Whose Truth Frederick? Our schools. Our roads. Our water.

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For too long, the myths that support conventional wisdom around residential development in Frederick County have stood without question. For too long, we have been carefully fed misinformation and deceptive reasoning designed to mislead us into supporting what is ultimately costly, destructive, irresponsible development that impacts in particular our schools, our roads and our water.

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We often hear statements about growth and development in Frederick County that sound true—but that may well be false. These falsehoods are often spoken by those with vested economic interests who would have people believe them without question. With rampant residential development either underway or planned which far exceeds our county’s future need for housing, our schools, roads and water, already under severe stress, are in even greater jeopardy.

Did You Know?

As a result of rampant and irresponsible development in Frederick County, directly or indirectly,:

• the City of Frederick drinking water supply is contaminated and violates EPA clean water standards.

• many of our schools are significantly overcrowded, with many more new students to come and no space for them.

• it will cost an estimated $3.5 Billion to fix our current road traffic congestion, and that’s before any new development is built.

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The Effects of Irresponsible Development Upon Our Schools

The Myth

Schools are operating under 100% capacity. We do not have problems with handling additional amounts of students in our schools.

The Truth

Many of our schools are well over-capacity, significantly challenging our teachers’ ability to effectively teach and our students to learn. Many of our schools are also in great need of renovation and repair.

With many more students expected to attend FCPS schools in the coming years due to the significant amount of irresponsible residential development planned for Frederick County, our schools are heavily burdened to maintain their high quality of education for our students.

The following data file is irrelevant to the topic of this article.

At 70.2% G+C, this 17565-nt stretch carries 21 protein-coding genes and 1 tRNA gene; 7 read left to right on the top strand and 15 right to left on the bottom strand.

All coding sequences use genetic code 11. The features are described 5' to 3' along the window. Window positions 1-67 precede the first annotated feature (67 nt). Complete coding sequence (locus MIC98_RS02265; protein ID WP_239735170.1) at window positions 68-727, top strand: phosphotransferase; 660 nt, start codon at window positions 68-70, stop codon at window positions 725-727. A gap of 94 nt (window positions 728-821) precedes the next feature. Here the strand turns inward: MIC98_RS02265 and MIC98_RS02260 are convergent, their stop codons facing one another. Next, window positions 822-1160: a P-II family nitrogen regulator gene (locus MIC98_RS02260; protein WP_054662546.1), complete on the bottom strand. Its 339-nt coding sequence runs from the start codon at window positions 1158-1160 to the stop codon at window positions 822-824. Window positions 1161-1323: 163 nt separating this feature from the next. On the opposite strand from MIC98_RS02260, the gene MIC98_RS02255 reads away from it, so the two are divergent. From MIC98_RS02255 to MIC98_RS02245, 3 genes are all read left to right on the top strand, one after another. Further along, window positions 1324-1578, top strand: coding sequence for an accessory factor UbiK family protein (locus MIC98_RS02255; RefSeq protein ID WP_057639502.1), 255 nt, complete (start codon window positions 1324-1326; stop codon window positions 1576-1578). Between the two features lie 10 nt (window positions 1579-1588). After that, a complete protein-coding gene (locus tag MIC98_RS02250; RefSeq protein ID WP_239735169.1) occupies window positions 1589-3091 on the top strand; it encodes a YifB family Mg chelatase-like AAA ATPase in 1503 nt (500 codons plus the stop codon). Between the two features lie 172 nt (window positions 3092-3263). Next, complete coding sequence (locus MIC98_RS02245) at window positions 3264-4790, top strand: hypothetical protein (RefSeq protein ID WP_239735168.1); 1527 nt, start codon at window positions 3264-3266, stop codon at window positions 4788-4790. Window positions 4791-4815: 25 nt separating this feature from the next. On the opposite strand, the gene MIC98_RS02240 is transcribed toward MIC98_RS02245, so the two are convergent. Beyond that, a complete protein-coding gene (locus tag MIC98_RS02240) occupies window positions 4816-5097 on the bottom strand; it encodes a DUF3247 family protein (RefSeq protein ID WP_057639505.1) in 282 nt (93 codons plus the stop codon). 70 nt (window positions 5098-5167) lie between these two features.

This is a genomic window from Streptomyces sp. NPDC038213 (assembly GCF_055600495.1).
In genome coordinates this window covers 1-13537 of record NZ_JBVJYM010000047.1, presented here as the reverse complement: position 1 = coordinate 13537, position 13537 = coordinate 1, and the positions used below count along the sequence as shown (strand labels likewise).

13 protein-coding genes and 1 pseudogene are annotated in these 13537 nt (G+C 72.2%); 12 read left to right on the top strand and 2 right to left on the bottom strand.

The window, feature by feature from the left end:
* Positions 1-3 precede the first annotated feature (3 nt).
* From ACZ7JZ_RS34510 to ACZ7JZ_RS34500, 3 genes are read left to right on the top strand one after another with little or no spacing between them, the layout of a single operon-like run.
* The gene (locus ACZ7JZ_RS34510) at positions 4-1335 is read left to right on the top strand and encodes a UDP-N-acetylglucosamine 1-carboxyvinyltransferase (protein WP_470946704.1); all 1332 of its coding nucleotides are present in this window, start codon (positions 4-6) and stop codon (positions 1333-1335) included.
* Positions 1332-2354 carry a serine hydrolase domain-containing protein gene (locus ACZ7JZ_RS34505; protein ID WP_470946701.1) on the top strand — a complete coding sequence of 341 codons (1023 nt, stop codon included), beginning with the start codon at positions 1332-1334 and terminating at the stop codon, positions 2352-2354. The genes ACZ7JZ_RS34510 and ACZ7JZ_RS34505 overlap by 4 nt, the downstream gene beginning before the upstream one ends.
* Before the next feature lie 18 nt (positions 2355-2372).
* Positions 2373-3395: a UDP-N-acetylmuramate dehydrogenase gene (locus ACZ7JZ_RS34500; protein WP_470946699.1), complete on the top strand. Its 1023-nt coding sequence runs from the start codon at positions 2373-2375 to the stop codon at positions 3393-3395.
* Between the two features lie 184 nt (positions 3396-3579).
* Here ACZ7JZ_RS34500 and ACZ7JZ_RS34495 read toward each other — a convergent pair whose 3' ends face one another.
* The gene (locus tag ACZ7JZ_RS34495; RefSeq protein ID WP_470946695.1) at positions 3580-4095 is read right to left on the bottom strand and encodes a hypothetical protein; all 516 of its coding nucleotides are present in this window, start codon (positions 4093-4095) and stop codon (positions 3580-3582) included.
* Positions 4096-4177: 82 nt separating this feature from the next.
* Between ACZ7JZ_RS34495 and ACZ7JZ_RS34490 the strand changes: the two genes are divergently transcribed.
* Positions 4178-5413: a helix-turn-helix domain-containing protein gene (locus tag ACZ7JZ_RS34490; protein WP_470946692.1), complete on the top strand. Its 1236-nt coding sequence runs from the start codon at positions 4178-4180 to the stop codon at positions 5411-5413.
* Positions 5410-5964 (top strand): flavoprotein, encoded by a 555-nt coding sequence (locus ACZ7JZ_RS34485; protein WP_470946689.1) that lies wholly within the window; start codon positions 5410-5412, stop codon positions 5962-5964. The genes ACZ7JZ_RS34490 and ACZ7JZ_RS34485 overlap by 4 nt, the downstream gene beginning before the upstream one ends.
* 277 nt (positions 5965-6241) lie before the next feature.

Consider these facts:

• From the latest figures (Sept 2014), there are many FCPS schools that exceed their capacity to educate properly:

– Centerville Elem School (Urbana) – 40% over capacity
– New Midway Elem School – 36% over capacity
– Hillcrest Elem School (Frederick city) – 32% over capacity
– Urbana Middle School – 28% over capacity
– Waverley Elem School – 26% over capacity
– Tuscarora Elem School (Ballenger Creek) – 20% over capacity
– There are many other schools operating well over 100% capacity.

• In addition to overcrowding, 41 schools are, in whole or in part, more than 25 years old. The need to prioritize school capacity has left older schools deteriorating as maintenance and rehabilitation projects are deferred in favor of new seats.

• Older, overcrowded schools typically need portable classrooms to address capacity shortfalls and additional classroom space. Currently, Frederick County Public Schools has 163 portable classrooms at 29 schools.

Download Fact Sheet about the Impact on Our Schools

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The Myth

Growth pays for roads. We need new residential development to help reduce the overcrowding on our roads and highways.

The Truth

Residential development only pays for new roads within the development itself and occasionally for some upgrades to nearby access roads at best.

Consider these facts: